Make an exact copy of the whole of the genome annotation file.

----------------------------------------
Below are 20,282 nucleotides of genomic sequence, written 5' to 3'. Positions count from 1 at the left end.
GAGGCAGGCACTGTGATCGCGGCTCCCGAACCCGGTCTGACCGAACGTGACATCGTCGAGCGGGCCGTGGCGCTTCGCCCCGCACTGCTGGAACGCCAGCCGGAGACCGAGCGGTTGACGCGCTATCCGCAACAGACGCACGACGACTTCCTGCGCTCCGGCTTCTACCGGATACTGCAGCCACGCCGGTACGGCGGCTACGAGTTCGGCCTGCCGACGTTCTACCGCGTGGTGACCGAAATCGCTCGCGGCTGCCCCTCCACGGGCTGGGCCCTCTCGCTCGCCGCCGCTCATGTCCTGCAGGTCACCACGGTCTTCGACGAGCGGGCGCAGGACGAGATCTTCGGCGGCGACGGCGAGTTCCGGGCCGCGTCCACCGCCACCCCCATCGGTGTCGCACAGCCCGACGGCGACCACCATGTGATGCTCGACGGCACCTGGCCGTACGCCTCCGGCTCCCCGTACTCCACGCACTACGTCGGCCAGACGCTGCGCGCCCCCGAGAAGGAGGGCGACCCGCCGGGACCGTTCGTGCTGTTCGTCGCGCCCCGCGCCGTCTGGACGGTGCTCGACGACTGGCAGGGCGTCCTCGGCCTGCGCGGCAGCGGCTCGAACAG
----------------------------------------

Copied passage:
Below are 20,282 nucleotides of genomic sequence, written 5' to 3'. Positions count from 1 at the left end.
GAGGCAGGCACTGTGATCGCGGCTCCCGAACCCGGTCTGACCGAACGTGACATCGTCGAGCGGGCCGTGGCGCTTCGCCCCGCACTGCTGGAACGCCAGCCGGAGACCGAGCGGTTGACGCGCTATCCGCAACAGACGCACGACGACTTCCTGCGCTCCGGCTTCTACCGGATACTGCAGCCACGCCGGTACGGCGGCTACGAGTTCGGCCTGCCGACGTTCTACCGCGTGGTGACCGAAATCGCTCGCGGCTGCCCCTCCACGGGCTGGGCCCTCTCGCTCGCCGCCGCTCATGTCCTGCAGGTCACCACGGTCTTCGACGAGCGGGCGCAGGACGAGATCTTCGGCGGCGACGGCGAGTTCCGGGCCGCGTCCACCGCCACCCCCATCGGTGTCGCACAGCCCGACGGCGACCACCATGTGATGCTCGACGGCACCTGGCCGTACGCCTCCGGCTCCCCGTACTCCACGCACTACGTCGGCCAGACGCTGCGCGCCCCCGAGAAGGAGGGCGACCCGCCGGGACCGTTCGTGCTGTTCGTCGCGCCCCGCGCCGTCTGGACGGTGCTCGACGACTGGCAGGGCGTCCTCGGCCTGCGCGGCAGCGGCTCGAACAG